“If, God forbid, we have a war, is it because there is a security threat or this is a wag the dog type of moment when you want to distract public attention?” he said. “This is in itself a very unhealthy situation.”
Trump is back to attacking Obama. That’s not the best idea
By James Pindell
The Boston Globe: Whether out of a need to find a distraction amid a health crisis in an election year or his constant desire to find a political foil, President Trump is back to attacking his predecessor, Barack Obama.
Obama, of course, has long been a target of his, going back Trump’s days of leading the birther movement, inaccurately calling into question whether Obama was an American and thus a legitimate president.
This time, Trump has latched onto some ambiguous concept of “Obamagate,” which even he couldn’t define to a reporter when asked recently.
“You know what the crime is. The crime is very obvious to everybody,” said Trump when asked last week what crime exactly Obama committed.
In practice, Obamagate is some umbrella of accusations from Trump that he can’t articulate and haven’t been proven. But specifics or proving the accusations isn’t the point. The point might be to talk about something other than the horrible news on his watch and poll after poll showing Trump losing reelection in national polls and key swing states.
Needing a distraction or finding a foil may not be a horrible idea politically, especially given the fact Election Day is less than six months away and the economy is in the tank.
That said, there are two reasons why Trump might want to attack someone else.
Obama is a lot more popular than Trump
Trump can choose anyone to be his opponent in this faux fight. He could have stuck with attacking members of Congress or the media collectively, vastly less popular than him. After all, if Trump is trying to offer Americans a choice between himself and someone else, why would he choose someone who is arguably one of the most popular politicians in America right now?
Presidents almost always are viewed more favorably after they leave office, and the same is true with Obama. A 2018 Gallup poll found 63 percent of Americans approved of the job Obama did as president when they looked back on it. More recently, polling outfit YouGov showed Obama’s favorability rating was 55 percent, some 11 points higher than Trump.
Every attack on Obama might make Trump and his political base feel good, but instead of the rest of the American public conceding he has a point, with Obama, they might start off with skepticism because they generally like Obama more.
For fun, the liberal-leaning Public Policy Polling outfit released a poll this week showing that in a hypothetical 2020 matchup for president, Obama, who is constitutionally prohibited from running again, would beat Trump 54 to 43 percent nationally.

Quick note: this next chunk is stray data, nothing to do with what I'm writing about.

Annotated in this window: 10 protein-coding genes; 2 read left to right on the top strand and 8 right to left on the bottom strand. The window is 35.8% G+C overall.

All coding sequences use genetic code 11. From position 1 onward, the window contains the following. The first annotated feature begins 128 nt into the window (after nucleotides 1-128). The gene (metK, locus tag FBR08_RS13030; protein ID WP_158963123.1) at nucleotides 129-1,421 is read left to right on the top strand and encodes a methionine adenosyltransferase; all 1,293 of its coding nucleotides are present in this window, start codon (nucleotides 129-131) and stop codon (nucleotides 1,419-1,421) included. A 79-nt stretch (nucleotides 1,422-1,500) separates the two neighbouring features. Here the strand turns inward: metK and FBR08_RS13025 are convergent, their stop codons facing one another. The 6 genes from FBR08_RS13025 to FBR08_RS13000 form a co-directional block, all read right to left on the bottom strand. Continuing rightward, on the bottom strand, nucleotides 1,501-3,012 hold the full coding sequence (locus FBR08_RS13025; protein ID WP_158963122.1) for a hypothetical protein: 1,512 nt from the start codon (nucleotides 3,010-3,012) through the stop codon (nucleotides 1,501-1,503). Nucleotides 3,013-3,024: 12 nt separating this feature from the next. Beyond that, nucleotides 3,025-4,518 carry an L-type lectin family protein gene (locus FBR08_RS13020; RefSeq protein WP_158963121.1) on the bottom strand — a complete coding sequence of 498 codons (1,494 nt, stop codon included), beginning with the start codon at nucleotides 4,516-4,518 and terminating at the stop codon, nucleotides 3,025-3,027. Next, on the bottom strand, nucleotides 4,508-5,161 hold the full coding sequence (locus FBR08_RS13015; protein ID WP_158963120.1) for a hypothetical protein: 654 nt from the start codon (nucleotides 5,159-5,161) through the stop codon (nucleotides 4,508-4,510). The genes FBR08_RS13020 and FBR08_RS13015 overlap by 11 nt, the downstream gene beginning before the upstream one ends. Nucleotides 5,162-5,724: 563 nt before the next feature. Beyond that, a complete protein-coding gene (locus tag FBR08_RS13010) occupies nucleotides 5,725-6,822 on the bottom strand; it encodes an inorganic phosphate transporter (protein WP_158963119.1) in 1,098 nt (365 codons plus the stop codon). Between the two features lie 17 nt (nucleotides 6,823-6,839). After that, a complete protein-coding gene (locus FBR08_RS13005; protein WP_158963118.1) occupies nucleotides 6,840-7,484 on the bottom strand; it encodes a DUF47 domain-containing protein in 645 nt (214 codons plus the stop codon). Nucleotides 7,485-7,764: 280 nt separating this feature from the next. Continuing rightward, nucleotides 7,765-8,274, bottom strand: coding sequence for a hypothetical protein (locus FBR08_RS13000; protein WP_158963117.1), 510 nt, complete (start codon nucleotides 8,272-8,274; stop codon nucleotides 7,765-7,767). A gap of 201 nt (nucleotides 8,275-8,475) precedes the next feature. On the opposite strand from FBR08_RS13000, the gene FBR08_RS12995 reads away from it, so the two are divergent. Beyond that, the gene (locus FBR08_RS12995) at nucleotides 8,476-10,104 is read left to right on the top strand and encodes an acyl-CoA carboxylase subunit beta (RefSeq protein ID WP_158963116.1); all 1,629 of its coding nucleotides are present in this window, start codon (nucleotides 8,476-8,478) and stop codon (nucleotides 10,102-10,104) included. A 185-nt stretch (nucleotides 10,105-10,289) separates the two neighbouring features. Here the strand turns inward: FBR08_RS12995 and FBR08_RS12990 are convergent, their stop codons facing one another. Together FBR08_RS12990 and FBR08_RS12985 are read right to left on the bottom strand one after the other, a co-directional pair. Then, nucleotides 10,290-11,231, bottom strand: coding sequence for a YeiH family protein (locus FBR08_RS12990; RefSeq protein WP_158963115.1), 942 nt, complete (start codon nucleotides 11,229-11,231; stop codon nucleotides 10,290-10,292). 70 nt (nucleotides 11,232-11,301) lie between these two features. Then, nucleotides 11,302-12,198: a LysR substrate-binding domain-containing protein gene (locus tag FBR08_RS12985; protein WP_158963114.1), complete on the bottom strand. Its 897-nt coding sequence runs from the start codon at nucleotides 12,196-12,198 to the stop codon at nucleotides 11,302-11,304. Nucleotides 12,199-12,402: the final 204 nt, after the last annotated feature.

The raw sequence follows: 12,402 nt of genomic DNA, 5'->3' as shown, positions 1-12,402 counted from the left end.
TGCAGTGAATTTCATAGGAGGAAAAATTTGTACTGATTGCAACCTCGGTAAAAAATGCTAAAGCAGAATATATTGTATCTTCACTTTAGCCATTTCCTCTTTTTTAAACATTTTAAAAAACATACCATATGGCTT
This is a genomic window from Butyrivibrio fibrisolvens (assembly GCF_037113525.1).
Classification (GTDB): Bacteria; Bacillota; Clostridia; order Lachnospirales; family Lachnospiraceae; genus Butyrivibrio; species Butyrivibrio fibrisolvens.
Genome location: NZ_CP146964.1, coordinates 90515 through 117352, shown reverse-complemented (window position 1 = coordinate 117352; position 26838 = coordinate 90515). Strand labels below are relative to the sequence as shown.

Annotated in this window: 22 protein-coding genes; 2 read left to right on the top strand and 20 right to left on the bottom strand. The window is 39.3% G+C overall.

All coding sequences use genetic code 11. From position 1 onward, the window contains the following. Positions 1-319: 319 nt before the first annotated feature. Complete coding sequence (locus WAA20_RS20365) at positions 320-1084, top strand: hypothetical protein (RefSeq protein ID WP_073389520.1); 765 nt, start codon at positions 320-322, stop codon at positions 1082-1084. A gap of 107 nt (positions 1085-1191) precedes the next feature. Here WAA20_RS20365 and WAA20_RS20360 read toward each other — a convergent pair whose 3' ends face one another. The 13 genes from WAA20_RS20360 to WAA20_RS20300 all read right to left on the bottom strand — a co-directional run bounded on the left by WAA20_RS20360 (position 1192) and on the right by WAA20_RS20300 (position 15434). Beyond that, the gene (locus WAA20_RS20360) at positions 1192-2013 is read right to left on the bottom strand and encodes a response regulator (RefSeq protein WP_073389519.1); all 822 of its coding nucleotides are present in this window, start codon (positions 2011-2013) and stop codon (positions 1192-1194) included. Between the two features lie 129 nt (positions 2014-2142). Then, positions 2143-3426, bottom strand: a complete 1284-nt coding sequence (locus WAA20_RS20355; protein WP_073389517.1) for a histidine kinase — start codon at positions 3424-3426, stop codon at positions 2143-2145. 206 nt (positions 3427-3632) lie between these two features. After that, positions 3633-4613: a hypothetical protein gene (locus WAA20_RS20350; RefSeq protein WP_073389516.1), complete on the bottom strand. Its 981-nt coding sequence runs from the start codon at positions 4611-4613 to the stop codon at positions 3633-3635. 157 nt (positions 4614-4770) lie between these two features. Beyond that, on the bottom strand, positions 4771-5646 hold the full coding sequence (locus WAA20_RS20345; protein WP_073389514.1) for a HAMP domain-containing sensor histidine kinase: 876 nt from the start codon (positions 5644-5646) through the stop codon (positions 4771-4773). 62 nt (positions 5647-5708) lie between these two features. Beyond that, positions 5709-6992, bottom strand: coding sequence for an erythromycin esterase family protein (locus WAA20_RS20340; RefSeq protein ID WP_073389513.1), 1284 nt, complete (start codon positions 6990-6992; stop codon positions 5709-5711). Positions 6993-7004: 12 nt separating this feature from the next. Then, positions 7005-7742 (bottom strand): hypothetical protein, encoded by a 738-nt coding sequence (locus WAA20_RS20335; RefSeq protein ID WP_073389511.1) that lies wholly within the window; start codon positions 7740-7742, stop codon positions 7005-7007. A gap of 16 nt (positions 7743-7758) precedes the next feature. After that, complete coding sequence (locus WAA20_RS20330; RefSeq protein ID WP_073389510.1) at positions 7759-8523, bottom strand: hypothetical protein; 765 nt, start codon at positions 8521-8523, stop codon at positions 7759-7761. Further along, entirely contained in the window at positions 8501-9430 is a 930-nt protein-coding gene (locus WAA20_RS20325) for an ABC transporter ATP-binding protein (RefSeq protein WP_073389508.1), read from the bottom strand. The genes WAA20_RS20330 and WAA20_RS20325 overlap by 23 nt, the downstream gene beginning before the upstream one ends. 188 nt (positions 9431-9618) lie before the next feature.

What about Biden?
Consider for a moment that Trump actually pulls off something very hard this summer: convincing Americans that Obama was actually a bad president and a bad guy generally. So what? Obama isn’t on the ballot.
If Trump makes Obama hated that, at best, might only indirectly might hurt the person Trump is actually running against this year: Obama’s former vice president Joe Biden.
There is a long-established tactic in politics. Party operatives and outside groups constantly go on the attack hoping to make an undisciplined candidate attack them and leaving their preferred candidate out of the crossfire.
Republicans in the US Senate seem to get it. They just launched an investigation into a firm associated with Biden’s son, Hunter. They even issued a subpoena for him to appear in front of a Senate committee. While Trump has encouraged this move, he isn’t talking about it as much as he is talking about Obama lately.
Brazil hits record high for new coronavirus cases
CNN; Brazil hit a record high for new coronavirus cases Wednesday, after becoming the country with the third-highest number of confirmed cases in the world earlier this week.
The country's health ministry reported 19,951 new cases in the previous 24 hours, bringing the total to 291,579 confirmed cases.
This new surge tops the previous record set Tuesday. Reported deaths caused by coronavirus also increased by 888 on Wednesday, bringing to the country's total to 18,859 deaths, the ministry said.
Asked about Brazil's skyrocketing numbers on Tuesday, US President Donald Trump said that he was mulling a travel ban on Brazil.
"We are considering it," Trump said, adding: "We hope that we're not going to have a problem. The governor of Florida is doing very, very well testing -- in particular Florida, because a big majority come in to Florida. Brazil has gone more or less herd, and they're having problems.
"I worry about everything, I don't want people coming in here and infecting our people," Trump said, "I don't want people over there sick, either."